What if children were helped to think about the quality of different times in history?

Marge’s elementary history class was exploring historical language, such as century and decade, as part of their history topic on colonial America.

“We learn historical language as we explore different periods in history, but I wanted the students to understand more than the technical terms. I wanted them to understand not just different lengths of time but that time has different qualities and feels different if you are living through it; not every decade or period is the same, and even the same time can be experienced differently depending on who you are.

“As the children came in, I had upbeat music playing and a balloon on my desk. I picked up the balloon and asked them to try to keep it in the air while seated for two minutes. After that, they sat quietly at their tables and listened to some peaceful music for two minutes. Afterward they discussed which had felt the longest, and we listed words to describe the quality or characteristics of the different “times” we had just experienced (“fun,” “calm,” etc.) and the way we reacted (“cooperation,” “patient,” “impatient,” “trusting,” etc.). Then we learned about the different units of time and words to describe them. We cut felt in different lengths to represent each unit. We used different colors of felt to represent exciting times, sad times, dangerous times, and so on. We talked about how the same time could be comfortable for some but distressing for others, and what could give hope in a distressing time.

“I ended the session with a short story I had made up about a boy and a girl who were children in colonial America in very different sections of society. I wanted to end with a story and whet their appetite for the topic to come.”

What's going on here?

Marge saw her history lesson as a place to emphasize personal meaning and significance and reflective attentiveness, not just information, and she helped students to imagine time differently.

She engaged students experientially through her introduction, and continued to do this throughout (by adding the different colors). Marge also used storytelling as a way of helping students make personal connections, and used the discussion to encourage a relational focus.

She reshaped her practice by using features of the environment such as music, party favors, silence, and colors to create the atmosphere she wanted; by using key phrases (“sad times”) to emphasize empathy; and by using an approach that involved storytelling and discussion.

What does this have to do with faith, hope, and love?

Faith, hope, and love are about finding meaning and purpose in life. Life is not just one thing after another in time; events have significance and meaning. History is not impersonal; it is about people who experienced those events with joy, sadness, patience, and fear. Those people sometimes faced life with faith in God, hope for the future, patient endurance, and love of others.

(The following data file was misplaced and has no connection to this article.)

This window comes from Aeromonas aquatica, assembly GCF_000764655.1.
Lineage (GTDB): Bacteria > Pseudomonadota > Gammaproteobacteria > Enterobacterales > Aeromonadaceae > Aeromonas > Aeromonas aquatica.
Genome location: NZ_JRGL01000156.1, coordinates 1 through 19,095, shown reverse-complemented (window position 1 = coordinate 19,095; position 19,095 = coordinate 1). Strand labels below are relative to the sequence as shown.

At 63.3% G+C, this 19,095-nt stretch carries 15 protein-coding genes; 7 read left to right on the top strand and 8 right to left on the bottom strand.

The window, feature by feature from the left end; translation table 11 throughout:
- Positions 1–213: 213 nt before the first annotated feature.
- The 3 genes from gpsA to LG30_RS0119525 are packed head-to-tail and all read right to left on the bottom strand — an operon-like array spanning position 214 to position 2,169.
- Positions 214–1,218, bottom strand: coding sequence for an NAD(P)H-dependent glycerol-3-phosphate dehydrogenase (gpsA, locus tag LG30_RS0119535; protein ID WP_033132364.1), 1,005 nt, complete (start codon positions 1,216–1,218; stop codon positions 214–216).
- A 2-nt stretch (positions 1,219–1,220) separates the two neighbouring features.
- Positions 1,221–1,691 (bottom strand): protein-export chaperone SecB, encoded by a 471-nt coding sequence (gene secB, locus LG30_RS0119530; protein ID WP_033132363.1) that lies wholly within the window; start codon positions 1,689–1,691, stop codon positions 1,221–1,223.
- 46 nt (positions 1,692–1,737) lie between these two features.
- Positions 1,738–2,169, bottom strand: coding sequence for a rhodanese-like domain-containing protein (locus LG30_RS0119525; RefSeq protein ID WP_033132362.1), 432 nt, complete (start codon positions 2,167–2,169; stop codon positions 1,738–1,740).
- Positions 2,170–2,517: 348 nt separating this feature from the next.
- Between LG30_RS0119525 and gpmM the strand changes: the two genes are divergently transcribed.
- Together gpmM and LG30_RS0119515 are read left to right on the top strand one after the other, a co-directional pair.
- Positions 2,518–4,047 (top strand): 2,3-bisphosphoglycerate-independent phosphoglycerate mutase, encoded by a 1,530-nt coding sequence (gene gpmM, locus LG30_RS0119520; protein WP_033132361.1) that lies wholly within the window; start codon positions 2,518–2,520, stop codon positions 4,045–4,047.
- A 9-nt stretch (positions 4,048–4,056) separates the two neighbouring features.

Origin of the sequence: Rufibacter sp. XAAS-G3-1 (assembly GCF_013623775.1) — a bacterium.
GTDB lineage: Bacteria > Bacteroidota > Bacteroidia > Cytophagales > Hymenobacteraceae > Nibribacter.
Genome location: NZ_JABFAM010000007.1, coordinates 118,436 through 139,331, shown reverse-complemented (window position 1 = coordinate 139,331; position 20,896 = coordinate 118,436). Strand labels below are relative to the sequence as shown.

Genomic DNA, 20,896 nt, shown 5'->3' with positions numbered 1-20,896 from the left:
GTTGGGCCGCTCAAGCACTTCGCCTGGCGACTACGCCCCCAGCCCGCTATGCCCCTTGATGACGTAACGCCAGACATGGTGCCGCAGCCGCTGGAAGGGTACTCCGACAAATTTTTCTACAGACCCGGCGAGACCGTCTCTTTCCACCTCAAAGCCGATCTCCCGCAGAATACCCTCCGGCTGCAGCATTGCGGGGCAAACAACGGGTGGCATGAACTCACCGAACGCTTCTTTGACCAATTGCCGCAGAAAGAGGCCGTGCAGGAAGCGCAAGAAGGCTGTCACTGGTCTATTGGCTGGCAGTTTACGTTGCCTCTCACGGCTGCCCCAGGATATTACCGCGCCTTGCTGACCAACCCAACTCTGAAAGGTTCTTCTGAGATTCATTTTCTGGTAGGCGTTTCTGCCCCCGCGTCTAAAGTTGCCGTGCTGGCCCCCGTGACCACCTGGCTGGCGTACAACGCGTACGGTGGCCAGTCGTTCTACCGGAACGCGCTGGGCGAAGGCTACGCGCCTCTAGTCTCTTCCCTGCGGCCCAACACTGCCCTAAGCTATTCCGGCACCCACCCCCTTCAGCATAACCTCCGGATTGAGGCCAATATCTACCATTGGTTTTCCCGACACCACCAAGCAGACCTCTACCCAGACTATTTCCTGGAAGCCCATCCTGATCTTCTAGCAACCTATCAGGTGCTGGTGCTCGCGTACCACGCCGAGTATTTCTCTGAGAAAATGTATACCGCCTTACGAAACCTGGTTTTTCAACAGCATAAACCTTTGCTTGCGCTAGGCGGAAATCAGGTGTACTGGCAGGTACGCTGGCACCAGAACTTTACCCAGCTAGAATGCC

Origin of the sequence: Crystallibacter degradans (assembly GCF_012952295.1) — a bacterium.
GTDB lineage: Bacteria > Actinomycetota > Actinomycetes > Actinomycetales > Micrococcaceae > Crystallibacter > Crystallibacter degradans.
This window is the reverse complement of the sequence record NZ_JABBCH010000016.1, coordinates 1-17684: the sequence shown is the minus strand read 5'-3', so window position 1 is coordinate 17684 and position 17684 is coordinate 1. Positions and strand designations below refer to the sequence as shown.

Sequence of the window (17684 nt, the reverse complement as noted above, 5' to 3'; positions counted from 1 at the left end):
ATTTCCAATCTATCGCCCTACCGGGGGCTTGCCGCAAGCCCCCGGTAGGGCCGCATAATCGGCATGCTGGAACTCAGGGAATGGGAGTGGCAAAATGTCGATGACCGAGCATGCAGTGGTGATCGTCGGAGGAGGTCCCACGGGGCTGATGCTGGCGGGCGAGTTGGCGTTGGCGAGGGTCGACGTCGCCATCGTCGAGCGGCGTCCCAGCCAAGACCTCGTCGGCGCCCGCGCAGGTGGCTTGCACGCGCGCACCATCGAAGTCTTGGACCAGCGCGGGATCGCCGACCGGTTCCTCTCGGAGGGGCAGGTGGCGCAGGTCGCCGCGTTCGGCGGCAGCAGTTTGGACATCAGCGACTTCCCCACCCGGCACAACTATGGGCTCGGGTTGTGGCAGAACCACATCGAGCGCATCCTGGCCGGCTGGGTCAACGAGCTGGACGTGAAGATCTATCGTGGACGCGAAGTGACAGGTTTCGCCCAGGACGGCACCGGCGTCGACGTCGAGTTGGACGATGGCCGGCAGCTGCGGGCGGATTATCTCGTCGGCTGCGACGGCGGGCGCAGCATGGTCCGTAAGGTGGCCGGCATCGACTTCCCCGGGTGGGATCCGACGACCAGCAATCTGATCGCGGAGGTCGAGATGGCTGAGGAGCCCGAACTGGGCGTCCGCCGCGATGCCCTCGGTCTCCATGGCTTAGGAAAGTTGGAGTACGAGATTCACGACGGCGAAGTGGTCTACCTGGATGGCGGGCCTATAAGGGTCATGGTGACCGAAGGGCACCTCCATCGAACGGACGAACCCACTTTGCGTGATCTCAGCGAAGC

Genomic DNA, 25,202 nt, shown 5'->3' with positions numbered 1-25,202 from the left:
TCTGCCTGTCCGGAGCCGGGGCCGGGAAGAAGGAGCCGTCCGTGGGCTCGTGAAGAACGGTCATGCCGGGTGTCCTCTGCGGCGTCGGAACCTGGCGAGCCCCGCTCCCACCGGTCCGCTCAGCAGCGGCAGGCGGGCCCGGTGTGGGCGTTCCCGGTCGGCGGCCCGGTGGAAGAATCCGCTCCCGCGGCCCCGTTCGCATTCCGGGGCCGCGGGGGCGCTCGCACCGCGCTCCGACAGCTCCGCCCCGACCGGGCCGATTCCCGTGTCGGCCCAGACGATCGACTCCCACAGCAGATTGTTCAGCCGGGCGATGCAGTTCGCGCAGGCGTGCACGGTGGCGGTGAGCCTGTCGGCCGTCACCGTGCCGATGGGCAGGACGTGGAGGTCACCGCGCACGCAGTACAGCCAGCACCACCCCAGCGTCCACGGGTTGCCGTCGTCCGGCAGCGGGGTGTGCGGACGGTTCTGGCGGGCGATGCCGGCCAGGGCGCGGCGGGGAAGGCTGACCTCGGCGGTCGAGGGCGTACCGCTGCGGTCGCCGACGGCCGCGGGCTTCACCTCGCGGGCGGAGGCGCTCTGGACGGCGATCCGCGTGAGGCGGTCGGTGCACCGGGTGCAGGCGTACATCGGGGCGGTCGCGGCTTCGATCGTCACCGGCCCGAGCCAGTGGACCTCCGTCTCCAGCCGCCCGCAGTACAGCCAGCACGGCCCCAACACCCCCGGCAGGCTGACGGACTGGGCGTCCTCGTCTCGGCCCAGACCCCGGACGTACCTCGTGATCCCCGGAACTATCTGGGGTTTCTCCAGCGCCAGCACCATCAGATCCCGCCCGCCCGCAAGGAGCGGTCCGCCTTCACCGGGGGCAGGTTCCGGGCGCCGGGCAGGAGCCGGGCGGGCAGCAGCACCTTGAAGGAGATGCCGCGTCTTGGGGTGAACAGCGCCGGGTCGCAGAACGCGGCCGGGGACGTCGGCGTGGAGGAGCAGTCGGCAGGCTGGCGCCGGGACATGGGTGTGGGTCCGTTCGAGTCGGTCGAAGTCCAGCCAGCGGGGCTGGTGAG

What difference does it make?

The way Marge taught this lesson raised her class’s awareness that there is more to time than just quantity, an insight that could help them reflect on their own times as well as past times. It also raised the possibility for empathy, since it focused on how other people may have experienced particular times.

Where could we go from here?

Insights into the quality of times could help children appreciate minority perspectives on history and the multiple experiences of a particular period.

Digging deeper

Life has been described as “one thing after another,” but such a view would have puzzled people in the Bible. For them, life was never just a collection of events and facts. Life was rich with meaning for people not only in the Bible but for much of our history. Belief in a good Creator assures people that he has not created a meaningless universe.

The Bible shows God as intimately involved in human history and ultimately as Lord of history. Christian and Jewish spirituality is not ahistorical; it is experienced in the ups and downs of people’s lives caught up in world events.

The Bible has more than one word for time: chronos is the Greek word used in the New Testament for length of time, and kairos is the New Testament word that often denotes the quality of time, its character, and its significance.

What is the purpose of life? What does it all mean? Every generation has asked these questions. Human beings are people in search of meaning. In the Western world people are more affluent than earlier generations, but life still seems empty for many. The Bible recognizes the struggle to find meaning in life. The book of Ecclesiastes, for example is about a man trying to find purpose in it all, and only after a long struggle does he find some purpose in life.

St. Augustine described the search for meaning as being restless.

You have made us for yourself, O Lord, and our hearts are restless until they rest in you. St. Augustine

Faith in God gives purpose to life, and meaning is there to be discovered in the experiences that come to us. We do not have to create it. Purpose and meaning come through a relationship with God and others—we were made for love.